The Disturbing True Story Behind An Onlooker Charging At The Queen's Coffin

Many in the U.K. and around the world have been in mourning since Queen Elizabeth II's death on September 8, with thousands upon thousands taking to the streets to pay their respects to the late monarch. The royal family's many residencies have been overrun with floral tributes to the queen, with her heartbroken family members doing public walkabouts to take in the incredible sights.

Catherine, Princess of Wales (who you may know better as Kate Middleton) and William, Prince of Wales have been two of those viewing the tributes and speaking to mourners, with the mom of three sharing just how emotional she's found the outpouring of support and sadness. During a visit to Sandringham, Fran Morgan, who had an interaction with the royal, told Birmingham Live, "She said she couldn't believe how many cards and flowers there were. But she also said: 'I can't read them all or I would cry.'"

In addition to the thousands of touching tributes left for the queen, mourners have also stood in line for hours to pass by her coffin, a process known as lying in state. The queen first lay in state in Scotland, as she died at her Scottish Balmoral estate, before her body was then transported home to London where she lay in state for a further four days, per Sky News. And it was there that a scary incident took place.

A man was arrested for running up to the queen's coffin

An unnamed man was arrested at Westminster Hall on September 16 after he rushed towards Queen Elizabeth II's coffin as she lay in state. The process sees the coffin placed on a raised platform in the middle of the floor at Westminster Hall with the official flag of the sovereign, the Royal Standard, draped over it and a crown upon it, surrounded by guards. Shocking footage shared by BNO News showed mourners filing past either side of the coffin, before a man deviated from the line and ran up to it, seemingly even moving the royal standard and getting close to the queen's casket before being pounced on and tackled to the floor by police. He was then held on the ground for a few seconds before being carried away.

"Around 22:00hrs on Friday 16 September officers from the Met's Parliamentary and Diplomatic Protection Command detained a man in Westminster Hall following a disturbance," a statement from the Metropolitan Police said, per ITV News. "He was arrested for an offense under the Public Order Act and is currently in custody." A parliament spokesperson also spoke about the potentially dangerous incident in a statement, saying, per Sky News, "We're aware of an incident in Westminster Hall, in which a member of the public moved out of the queue and towards the catafalque (raised platform). They have now been removed from the hall and the queue restarted with minimal disruption."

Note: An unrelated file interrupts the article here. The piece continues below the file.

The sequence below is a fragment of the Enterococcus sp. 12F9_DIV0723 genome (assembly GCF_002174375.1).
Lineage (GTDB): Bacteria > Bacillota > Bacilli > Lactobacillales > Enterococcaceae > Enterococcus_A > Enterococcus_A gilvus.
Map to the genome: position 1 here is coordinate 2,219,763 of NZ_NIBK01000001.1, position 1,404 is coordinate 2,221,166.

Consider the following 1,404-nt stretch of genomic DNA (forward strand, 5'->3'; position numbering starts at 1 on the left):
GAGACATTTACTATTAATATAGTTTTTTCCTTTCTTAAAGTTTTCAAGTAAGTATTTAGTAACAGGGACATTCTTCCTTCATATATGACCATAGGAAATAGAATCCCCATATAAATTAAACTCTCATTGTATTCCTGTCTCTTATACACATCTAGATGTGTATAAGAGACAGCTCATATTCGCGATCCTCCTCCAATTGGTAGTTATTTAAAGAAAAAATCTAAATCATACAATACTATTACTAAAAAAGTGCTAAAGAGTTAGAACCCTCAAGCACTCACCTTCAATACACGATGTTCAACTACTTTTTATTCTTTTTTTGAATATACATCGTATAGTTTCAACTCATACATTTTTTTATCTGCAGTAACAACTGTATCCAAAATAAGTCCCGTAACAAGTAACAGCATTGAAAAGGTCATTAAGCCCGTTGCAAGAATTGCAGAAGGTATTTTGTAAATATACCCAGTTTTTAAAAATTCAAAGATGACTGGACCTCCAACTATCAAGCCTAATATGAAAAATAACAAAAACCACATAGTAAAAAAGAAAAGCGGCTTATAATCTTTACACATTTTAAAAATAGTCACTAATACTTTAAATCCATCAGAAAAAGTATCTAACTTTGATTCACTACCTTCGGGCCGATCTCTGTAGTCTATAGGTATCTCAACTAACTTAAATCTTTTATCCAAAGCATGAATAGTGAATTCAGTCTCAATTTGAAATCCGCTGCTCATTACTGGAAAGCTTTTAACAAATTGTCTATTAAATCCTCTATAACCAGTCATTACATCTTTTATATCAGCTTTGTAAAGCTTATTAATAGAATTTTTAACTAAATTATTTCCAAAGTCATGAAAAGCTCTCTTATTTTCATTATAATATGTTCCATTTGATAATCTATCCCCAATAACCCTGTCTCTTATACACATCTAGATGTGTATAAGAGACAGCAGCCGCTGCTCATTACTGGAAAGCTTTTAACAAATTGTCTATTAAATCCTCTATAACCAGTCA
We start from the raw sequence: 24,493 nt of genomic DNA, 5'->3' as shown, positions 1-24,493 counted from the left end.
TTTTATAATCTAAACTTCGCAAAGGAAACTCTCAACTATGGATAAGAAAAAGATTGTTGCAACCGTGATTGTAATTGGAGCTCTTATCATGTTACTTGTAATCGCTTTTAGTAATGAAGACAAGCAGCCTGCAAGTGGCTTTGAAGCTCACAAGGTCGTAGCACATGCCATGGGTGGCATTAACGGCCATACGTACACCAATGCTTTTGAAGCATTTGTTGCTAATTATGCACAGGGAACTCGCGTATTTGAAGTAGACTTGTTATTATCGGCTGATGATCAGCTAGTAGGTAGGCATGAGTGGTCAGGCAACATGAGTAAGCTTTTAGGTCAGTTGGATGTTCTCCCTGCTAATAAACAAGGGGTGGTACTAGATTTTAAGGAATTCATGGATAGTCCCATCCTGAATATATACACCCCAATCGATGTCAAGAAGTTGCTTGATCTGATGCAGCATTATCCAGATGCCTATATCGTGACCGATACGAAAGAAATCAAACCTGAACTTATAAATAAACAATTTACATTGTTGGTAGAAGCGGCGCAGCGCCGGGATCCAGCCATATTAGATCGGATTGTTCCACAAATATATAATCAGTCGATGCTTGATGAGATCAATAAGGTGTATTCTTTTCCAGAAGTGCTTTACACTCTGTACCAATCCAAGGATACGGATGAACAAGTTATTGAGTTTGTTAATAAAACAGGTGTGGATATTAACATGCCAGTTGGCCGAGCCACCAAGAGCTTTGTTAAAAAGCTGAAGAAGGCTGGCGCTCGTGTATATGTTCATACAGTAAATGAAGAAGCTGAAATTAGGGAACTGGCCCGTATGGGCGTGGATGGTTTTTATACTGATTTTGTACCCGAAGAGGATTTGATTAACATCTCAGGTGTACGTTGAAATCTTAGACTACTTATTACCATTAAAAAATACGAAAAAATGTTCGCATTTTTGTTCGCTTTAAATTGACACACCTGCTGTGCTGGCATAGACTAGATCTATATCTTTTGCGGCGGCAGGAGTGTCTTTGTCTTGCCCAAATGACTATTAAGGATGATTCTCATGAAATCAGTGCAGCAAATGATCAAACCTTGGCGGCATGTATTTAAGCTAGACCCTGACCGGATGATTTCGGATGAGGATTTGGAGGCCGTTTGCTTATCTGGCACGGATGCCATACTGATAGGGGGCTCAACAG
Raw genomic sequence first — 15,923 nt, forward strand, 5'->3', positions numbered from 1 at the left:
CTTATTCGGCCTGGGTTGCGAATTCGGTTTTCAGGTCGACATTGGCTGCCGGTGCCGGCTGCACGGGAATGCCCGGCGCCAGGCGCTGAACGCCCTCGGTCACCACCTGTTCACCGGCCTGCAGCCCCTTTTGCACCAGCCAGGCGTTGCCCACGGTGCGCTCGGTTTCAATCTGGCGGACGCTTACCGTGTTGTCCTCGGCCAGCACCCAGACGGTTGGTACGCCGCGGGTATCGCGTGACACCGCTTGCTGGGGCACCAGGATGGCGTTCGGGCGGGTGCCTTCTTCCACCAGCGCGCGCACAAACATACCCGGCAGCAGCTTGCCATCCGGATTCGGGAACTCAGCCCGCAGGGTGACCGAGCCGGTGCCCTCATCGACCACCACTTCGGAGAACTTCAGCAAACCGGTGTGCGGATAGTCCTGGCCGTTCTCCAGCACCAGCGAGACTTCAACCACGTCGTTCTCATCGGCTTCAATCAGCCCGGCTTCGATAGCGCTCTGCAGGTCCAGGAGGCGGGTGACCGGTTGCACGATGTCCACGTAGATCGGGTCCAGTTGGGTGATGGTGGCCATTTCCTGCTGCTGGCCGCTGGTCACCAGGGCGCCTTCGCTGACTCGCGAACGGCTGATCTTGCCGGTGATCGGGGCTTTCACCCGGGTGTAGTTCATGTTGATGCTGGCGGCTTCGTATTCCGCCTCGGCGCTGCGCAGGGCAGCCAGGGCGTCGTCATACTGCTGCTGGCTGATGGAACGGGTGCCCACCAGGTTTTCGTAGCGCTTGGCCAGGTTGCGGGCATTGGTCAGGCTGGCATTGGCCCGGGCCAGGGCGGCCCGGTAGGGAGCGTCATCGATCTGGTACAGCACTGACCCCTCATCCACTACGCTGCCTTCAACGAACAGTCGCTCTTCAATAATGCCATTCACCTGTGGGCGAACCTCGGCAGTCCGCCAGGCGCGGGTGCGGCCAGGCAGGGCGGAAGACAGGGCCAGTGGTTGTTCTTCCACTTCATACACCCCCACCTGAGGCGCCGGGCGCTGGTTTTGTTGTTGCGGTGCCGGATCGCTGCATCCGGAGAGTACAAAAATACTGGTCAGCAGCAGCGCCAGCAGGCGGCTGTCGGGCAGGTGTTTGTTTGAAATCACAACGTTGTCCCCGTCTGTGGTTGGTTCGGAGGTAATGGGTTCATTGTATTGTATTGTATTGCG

An onlooker called the queen's coffin rush 'terrible'

Onlookers who were paying their respects to the late Queen Elizabeth II at the time of the incident spoke about what they saw, with one person claiming the man who attempted to rush the coffin actually pushed a 7-year-old girl out of the way to do it. "Some person decided they were going to push my [seven-year-old niece] out the way, run up to the coffin, lift up the standard and try to do I don't know what. [The girl] was grabbed out the way and the police had him within two seconds," Tracey Holland told Sky News. "Terrible, absolutely terrible, so disrespectful and unbelievable — and this poor little 7-year-old child, this is her lasting memory of the queen."

Many have taken to social media to condemn the man's shocking actions. "Protest if you want yes, protest peacefully yes. You don't protest by grabbing a coffin or doing something disrespectful let shown here. What that person did is disgusting," one person tweeted. "I've never been a royalist but this is disgusting. Regardless of who's in the coffin, no one should interfere with bodies in any way shape or form. Vile," another wrote.

Sadly, the incident wasn't the only crime that took place during the late queen's lying in state. The Telegraph reported a man allegedly exposed himself to two women who were in the line and was charged with counts of breaching a sexual harm prevention order and sexual assault.

Many notable people have visited the queen's body while lying in state

The incident involving the man rushing Queen Elizabeth II's coffin appeared to take place mere hours after her children, King Charles III, Anne, Princess Royal, Prince Andrew, Duke of York, and Prince Edward, Earl of Wessex, were seen visiting their mother's coffin while she lay in state. Dressed in military uniforms, the royals stood on all four sides of the coffin with their heads bowed as mourners continued to pay their respects to the queen before her funeral. "Westminster Hall stands silent as a family gathers in grief beside their mother. Impossible not to be moved by such a powerful, poignant moment as The King and his siblings hold vigil beside the coffin of The Queen," tweeted the Mayor of London, Sadiq Khan, alongside four photos.

A number of notable Brits have also paid their respects to Queen Elizabeth II while her body has been lying in state. David Beckham and Sharon Osbourne have been amongst those saying goodbye, even waiting for hours upon hours in the line to file through Westminster Hall with the public, per Variety.

The queen's grandchildren, including Harry, Duke of Sussex, and William, Prince of Wales, are expected to hold a vigil for her next, per ITV News, by standing beside her coffin in military attire. As second in line to the throne, William will stand at the head.